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Scott Brown is a lawyer and politician who served as Massachusetts senator on the Republican ticket.
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However, the incident wasn't enough to derail Brown's political rise to prominence. While in the state senate, he voted against the repeal of the state law that barred out-of-state gay couples from marrying in Massachusetts and later, voted for a constitutional amendment banning gay marriage, and opposed the repeal of the federal Defense of Marriage Act. During his career in the state legislature, he generally supported more conservative causes. However, prior to adopting a pro-life stance,
he publicly affirmed his support for Roe v. Wade.
During his tenure in the Senate, Brown made his mark as an advocate for veterans' affairs. As a member of the Joint Committee on Veterans and Federal Affairs, he authored a 2007 law that put a check-box on state income tax forms to recognize soldiers who served in Iraq and Afghanistan. The motion helped inform veterans of services and benefits available in the state.
In September 2009, Scott Brown announced his candidacy for the U.S. Senate seat that had become vacant upon the death of Ted Kennedy, proclaiming that he would fulfill Massachusetts' need for an "independent thinker." The press described him as a candidate who didn't fall neatly into party lines and characterized him as "mainstream." In the general election, Brown faced Democratic nominee Attorney General Martha Coakley and independent Joseph L. Kennedy (no relation to the Kennedy family). Initially, Brown faced overwhelming odds, being a relative unknown and a Republican in a very Democratic state. But while Democrats far outnumber Republicans in Massachusetts, independents outnumber both parties combined. Brown capitalized on his reputation as a moderate, and gained an increasing amount of support at election time.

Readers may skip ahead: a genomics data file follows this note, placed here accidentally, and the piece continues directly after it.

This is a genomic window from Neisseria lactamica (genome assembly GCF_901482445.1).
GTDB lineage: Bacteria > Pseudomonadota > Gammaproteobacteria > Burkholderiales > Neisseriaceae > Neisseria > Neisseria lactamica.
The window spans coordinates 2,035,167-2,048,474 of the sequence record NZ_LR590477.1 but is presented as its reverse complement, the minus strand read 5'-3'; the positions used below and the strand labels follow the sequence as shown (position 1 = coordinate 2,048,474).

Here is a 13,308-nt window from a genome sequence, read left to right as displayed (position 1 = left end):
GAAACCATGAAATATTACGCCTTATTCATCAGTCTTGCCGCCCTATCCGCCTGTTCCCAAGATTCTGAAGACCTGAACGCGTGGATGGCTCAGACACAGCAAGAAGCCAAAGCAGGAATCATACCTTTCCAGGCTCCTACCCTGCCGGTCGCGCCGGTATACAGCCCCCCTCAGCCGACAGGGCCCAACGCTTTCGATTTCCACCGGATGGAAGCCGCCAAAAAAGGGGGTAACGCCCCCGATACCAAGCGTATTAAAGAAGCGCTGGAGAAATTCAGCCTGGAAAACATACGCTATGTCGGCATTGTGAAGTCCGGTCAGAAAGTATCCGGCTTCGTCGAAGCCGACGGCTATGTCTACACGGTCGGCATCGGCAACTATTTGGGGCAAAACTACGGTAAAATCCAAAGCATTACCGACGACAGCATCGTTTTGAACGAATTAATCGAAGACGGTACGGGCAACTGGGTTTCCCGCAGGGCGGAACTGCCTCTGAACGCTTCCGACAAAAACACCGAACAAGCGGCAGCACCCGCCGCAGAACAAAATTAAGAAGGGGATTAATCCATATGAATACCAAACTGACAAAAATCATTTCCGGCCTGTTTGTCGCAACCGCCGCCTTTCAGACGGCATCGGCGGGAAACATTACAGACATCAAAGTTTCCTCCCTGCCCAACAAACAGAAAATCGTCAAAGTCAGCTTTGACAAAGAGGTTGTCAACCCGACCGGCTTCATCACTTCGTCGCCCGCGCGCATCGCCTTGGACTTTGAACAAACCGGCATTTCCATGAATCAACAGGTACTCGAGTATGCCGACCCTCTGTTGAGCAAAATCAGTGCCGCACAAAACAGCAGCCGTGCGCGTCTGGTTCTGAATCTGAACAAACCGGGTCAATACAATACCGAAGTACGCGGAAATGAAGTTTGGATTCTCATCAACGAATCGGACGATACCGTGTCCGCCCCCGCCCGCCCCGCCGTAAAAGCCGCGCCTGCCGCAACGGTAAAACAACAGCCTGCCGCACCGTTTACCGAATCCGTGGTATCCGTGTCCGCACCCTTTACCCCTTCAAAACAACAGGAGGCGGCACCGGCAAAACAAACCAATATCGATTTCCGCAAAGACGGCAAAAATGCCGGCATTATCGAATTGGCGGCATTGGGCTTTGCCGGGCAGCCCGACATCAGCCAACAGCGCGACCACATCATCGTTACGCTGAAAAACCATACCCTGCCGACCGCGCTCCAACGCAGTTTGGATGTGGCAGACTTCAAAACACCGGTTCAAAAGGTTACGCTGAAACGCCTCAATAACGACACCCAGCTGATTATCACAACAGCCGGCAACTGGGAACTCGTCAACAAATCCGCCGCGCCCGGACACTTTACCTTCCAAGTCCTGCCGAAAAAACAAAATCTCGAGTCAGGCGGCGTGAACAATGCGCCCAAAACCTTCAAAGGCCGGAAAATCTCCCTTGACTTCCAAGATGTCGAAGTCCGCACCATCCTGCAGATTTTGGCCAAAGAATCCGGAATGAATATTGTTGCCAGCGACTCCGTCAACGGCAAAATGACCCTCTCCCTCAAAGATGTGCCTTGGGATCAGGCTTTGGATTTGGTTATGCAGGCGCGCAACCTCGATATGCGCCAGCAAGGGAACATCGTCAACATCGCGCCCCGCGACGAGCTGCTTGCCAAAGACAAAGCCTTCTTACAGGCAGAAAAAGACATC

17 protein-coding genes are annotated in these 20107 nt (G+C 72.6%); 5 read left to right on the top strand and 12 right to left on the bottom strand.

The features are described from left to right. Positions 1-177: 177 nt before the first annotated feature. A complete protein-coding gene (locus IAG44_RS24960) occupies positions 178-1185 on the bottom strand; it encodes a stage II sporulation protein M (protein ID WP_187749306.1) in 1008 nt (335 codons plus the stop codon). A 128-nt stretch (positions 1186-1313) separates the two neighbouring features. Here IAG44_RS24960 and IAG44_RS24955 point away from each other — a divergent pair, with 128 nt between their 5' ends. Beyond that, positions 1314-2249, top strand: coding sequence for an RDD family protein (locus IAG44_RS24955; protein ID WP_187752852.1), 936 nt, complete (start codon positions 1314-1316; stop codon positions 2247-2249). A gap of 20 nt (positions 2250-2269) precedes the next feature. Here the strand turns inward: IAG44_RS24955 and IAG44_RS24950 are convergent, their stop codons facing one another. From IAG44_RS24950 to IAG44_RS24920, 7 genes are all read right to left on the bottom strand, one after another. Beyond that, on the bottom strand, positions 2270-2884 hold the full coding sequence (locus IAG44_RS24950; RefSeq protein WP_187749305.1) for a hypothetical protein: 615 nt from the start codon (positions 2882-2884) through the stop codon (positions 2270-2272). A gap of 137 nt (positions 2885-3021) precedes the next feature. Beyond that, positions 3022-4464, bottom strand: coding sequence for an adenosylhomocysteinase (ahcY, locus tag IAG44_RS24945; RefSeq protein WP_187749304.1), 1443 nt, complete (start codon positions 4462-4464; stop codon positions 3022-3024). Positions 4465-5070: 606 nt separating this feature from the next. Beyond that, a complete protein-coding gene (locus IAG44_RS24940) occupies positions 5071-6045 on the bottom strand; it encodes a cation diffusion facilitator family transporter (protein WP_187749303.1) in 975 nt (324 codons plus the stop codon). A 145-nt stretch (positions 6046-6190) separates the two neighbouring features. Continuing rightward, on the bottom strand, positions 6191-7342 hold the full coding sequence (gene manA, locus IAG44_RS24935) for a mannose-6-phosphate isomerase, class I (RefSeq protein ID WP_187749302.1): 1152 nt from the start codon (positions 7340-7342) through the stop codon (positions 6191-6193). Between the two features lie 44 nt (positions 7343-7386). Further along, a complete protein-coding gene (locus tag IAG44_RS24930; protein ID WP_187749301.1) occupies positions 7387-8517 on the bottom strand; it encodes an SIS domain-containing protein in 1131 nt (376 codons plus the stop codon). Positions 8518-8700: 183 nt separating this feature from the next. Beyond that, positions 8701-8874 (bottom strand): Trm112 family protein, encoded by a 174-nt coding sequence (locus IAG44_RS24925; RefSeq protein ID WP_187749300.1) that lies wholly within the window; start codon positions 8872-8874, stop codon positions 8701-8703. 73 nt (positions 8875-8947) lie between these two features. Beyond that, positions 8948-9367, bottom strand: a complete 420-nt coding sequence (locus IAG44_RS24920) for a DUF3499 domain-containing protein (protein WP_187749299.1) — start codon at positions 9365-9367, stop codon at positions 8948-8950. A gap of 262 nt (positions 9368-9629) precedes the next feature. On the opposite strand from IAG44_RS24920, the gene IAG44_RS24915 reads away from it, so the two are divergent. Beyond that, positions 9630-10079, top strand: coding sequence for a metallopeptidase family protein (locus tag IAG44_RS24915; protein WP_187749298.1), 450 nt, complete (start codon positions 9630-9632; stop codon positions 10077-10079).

Brown won the election on January 19, 2010, by a 52-to-47 percent margin. He had performed well in Republican strongholds, and kept rival Coakley's margins down in many Democratic precincts. He was able to garner support from independent voters who had backed Democrats in the past, and were frustrated with various national issues, including high unemployment, Wall Street bailouts, exploding federal budget deficits and partisan wrangling over health-care reform.
More notably, Brown's election win marked the end of a more than 50-year Democratic stronghold on Massachusetts and stripped Democrats of the 60-seat supermajority it held in the Senate, which Democratic senators needed to overcome Republican filibusters. Following his election to the Senate, Brown maintained a low profile whenever possible. One of Brown's first congressional initiatives was voting for the Democrat-sponsored "jobs bill"; he was one of only five Republicans to support the motion, which was ultimately passed through the Senate.
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